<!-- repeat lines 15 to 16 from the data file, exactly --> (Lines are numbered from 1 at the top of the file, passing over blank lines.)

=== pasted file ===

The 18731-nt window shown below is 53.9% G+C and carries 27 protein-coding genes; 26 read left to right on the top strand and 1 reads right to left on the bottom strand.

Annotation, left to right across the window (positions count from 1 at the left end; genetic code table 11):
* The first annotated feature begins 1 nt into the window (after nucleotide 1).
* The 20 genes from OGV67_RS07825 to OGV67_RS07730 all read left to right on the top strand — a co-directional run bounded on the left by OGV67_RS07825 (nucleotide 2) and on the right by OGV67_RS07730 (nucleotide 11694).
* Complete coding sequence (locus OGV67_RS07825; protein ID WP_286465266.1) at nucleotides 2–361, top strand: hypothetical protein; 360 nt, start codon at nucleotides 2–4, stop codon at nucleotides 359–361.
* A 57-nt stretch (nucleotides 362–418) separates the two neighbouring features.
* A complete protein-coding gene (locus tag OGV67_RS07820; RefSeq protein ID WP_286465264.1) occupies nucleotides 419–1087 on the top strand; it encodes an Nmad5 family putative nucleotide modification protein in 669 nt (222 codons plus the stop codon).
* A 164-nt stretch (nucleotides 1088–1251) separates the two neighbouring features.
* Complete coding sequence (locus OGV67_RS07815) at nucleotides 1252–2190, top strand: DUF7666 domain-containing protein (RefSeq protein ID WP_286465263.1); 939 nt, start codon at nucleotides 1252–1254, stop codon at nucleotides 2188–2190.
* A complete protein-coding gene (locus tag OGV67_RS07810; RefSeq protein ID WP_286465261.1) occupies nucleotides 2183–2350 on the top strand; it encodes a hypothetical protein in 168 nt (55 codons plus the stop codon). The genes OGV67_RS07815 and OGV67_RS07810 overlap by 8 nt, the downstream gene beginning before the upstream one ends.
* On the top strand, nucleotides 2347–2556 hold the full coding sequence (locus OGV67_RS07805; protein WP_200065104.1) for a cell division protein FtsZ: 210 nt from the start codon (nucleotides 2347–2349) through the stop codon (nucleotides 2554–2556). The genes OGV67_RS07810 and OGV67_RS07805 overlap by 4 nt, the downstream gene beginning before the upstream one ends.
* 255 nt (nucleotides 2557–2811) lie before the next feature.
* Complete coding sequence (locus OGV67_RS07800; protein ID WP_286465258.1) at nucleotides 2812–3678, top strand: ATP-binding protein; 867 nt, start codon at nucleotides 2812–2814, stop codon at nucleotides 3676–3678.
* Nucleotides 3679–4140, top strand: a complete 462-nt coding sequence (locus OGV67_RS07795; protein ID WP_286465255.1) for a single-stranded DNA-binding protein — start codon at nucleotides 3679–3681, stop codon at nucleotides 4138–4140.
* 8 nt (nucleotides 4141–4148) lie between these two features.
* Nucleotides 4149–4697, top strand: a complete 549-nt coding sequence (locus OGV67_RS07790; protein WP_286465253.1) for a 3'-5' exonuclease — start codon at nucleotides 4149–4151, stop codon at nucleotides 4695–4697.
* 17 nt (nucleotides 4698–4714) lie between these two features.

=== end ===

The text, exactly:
* 8 nt (nucleotides 4141–4148) lie between these two features.
* Nucleotides 4149–4697, top strand: a complete 549-nt coding sequence (locus OGV67_RS07790; protein WP_286465253.1) for a 3'-5' exonuclease — start codon at nucleotides 4149–4151, stop codon at nucleotides 4695–4697.